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Seaplane Fighter Prototype Aircraft [ 1953 ]

Only five of the CONVAIR F2Y Sea Dart prototypes were ever completed - no serial production followed.

Authored By: Staff Writer | Last Edited: 10/27/2018 | Content ©www.MilitaryFactory.com | The following text is exclusive to this site.

The concept of a jet-powered "seaplane fighter" had long been on the minds of military aircraft engineers since the end of World War 2 (1939-1945) and many attempts were made to see this plan through. The process involved a jet- or rocket-powered fighter capable of take-off and landing on water all the while retaining fighter-like qualities once in the air. This, theoretically, could give a fighting force a distinct tactical advantage - the aircraft could be deployed anywhere in the world (over 70% of the planet is covered by water) and stationed there until needed - a much less expensive venture than a loitering aircraft carrier to be sure. Its power in getting to the skies quickly would allow it to intercept marauding enemy forces in short order.

The United States Navy (USN) was always interested in supersonic aircraft types, following the United States Air Force (USAF) lead after the Second World War. However supersonic types launched and recovered from aircraft carrier decks presented a whole slew of technical challenges - primarily due to the speeds at play. As such, it would be some time before the USN adopted viable supersonic fighters and, until then, subsonic types remained the order of the day.

Aircraft producer CONVAIR (1943-1996) approached the USN with an idea for a supersonic fighter based around the seaplane interceptor idea. The proposal was interesting enough that the USN ordered a pair of prototypes before the end of 1951 and a further twelve production-quality aircraft were already contracted for.

The resulting design came to be known as the F2Y "Sea Dart". It utilized some of the design qualities made memorable by CONVAIR's upcoming Mach 1-capable "Delta Dagger" interceptor of 1956 complete with its sharp lines, triangular cockpit canopy and a triangular tail fin. For water operation, the fuselage underside exhibited a boat-like appearance and retractable skis would be used for water surface running. Power was to be provided for by 2 x Westinghouse XJ46-WE-02 turbojet engines (6,100 lb thrust each) buried in the fuselage, the twin exhaust rings seen at the rear of the aircraft sitting just above the waterline. Because of the damage salt water could cause the delicate components of the turbojets, the intakes for each unit were fitted dorsally, aft of the cockpit. A delta-wing mainplane arrangement was used that eliminated the need for dedicated tailplanes.©MilitaryFactory.com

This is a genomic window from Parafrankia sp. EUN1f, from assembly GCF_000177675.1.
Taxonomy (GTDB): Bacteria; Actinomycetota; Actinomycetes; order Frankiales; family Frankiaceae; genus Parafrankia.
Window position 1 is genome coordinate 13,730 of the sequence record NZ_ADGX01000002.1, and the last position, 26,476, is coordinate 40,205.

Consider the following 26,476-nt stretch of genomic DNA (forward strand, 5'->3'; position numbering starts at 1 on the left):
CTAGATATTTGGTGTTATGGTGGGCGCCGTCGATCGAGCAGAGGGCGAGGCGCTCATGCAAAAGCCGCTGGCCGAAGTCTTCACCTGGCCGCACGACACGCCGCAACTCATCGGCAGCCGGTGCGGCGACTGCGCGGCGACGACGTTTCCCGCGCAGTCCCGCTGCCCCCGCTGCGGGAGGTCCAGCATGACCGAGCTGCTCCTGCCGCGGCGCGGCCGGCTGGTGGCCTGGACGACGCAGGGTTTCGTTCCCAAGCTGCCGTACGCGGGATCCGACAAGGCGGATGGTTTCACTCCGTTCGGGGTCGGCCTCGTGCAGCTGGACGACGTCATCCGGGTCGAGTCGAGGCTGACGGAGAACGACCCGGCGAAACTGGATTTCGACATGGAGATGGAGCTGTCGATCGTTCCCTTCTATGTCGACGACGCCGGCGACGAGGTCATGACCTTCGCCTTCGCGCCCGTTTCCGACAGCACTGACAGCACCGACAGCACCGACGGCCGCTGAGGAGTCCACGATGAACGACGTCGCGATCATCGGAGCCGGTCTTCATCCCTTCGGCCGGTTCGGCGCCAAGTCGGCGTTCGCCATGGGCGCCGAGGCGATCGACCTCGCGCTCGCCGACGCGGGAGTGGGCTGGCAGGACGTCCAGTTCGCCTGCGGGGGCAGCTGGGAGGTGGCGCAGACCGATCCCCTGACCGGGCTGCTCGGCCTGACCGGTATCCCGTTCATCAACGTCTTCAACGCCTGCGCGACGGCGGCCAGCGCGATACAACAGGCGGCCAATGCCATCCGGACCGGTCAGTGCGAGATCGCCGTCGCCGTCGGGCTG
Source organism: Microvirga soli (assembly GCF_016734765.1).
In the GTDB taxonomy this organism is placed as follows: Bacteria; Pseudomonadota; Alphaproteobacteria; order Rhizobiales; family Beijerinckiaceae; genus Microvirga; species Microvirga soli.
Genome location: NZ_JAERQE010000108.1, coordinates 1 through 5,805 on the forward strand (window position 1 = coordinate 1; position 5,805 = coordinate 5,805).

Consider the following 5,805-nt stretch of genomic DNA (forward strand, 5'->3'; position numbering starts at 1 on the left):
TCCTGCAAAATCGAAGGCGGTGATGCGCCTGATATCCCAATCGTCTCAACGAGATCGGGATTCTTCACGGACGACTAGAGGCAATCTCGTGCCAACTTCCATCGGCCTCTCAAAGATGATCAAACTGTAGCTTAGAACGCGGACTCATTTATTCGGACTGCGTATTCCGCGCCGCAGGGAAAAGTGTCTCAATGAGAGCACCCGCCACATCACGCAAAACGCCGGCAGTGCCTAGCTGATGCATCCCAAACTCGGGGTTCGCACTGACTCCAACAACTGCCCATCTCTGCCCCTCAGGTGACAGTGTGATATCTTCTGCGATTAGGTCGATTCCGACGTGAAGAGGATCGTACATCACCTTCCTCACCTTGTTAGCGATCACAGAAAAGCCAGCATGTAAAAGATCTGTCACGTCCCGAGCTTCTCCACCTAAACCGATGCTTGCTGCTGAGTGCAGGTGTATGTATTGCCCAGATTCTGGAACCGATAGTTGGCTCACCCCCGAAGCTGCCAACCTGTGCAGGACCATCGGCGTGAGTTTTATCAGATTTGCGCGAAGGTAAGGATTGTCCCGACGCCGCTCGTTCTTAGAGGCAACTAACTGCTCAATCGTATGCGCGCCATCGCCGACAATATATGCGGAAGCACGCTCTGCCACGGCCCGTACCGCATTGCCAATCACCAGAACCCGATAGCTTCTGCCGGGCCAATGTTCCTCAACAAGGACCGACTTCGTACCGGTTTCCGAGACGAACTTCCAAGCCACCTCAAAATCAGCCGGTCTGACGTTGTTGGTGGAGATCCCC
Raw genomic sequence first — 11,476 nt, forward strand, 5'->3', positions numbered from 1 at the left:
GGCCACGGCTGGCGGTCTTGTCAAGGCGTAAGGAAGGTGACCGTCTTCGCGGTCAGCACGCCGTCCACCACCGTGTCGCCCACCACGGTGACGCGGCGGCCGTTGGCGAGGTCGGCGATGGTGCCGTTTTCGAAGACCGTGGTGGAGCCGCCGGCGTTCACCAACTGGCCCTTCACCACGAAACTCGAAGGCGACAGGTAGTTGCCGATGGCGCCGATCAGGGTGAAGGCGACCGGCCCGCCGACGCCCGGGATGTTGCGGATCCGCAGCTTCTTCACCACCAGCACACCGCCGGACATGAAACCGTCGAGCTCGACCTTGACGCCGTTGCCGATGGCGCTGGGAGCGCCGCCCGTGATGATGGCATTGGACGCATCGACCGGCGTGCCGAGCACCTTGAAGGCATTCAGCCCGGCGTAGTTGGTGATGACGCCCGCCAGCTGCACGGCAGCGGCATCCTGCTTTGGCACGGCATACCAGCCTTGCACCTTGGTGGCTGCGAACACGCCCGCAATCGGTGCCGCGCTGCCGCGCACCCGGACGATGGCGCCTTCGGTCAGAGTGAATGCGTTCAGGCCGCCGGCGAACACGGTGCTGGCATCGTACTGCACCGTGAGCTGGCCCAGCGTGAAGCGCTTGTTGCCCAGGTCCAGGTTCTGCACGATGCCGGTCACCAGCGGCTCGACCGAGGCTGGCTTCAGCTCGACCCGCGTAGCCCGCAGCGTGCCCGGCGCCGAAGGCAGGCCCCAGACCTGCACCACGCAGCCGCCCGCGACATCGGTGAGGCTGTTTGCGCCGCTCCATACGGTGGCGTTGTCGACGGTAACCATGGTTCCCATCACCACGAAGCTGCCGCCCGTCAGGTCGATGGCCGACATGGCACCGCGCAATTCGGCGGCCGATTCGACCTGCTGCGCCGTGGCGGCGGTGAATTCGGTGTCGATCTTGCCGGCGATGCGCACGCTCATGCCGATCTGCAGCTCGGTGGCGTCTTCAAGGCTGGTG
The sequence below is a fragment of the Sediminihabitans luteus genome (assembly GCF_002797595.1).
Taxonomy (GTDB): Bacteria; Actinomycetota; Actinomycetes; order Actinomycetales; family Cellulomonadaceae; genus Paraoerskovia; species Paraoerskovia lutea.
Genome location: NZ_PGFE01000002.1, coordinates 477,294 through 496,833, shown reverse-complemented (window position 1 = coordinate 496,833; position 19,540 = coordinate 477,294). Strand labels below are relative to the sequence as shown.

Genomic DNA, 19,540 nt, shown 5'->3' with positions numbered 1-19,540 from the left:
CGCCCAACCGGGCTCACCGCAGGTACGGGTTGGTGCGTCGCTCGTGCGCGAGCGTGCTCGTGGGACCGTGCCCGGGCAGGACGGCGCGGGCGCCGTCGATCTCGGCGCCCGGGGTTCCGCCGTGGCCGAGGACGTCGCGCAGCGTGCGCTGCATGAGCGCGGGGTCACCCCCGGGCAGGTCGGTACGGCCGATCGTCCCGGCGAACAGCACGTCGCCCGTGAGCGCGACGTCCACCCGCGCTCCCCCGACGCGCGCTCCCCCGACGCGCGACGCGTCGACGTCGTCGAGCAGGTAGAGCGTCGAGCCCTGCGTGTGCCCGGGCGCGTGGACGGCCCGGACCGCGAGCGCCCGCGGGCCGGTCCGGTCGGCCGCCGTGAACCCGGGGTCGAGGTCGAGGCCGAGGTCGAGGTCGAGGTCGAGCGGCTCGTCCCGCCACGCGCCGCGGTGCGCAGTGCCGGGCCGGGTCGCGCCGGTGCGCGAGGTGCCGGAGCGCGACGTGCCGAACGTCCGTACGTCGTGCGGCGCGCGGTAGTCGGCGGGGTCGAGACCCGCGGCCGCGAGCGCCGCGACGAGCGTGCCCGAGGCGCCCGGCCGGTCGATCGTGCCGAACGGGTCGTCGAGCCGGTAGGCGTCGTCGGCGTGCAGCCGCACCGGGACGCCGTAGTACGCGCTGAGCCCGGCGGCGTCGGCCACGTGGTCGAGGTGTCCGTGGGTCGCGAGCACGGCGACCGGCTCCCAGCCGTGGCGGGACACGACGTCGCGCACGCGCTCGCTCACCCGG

Delays occurring with the intended Westinghouse XJ46 engines meant that the prototypes were completed with the alternative (and lower-powered) Westinghouse J34-WE-32 turbojet instead (4,900 lb thrust each). Testing began in San Diego Bay and a first flight was had, rather accidentally, on January 14th, 1953 when a high-speed run took the aircraft up.

From then on, the program revealed mounting shortcomings in both design and performance that would lead to the Sea Dart's undoing. The engines never helped the aircraft perform to expected levels and the ski arrangement was not as successful as hoped (several variations of the ski arrangement were used). Supersonic speed proved elusive and was only attained in a diving action - making the Sea Dart the only seaplane in aviation history to achieve this feat. Aerodynamic drag was an ongoing detriment for the product.

All this led to a termination of the second contracted prototype which moved a service test airframe to the forefront. This model - BuNo 135762 was lost in midair when it broke apart on a November 4th, 1954 flight, claiming the life of its test pilot. By this time, USN authorities had begun moving away from the novel concept of the seaplane fighter and focused greater efforts in delivering the service's first supersonic carrier-based fighter instead (to become the Douglas F4D "Skyray").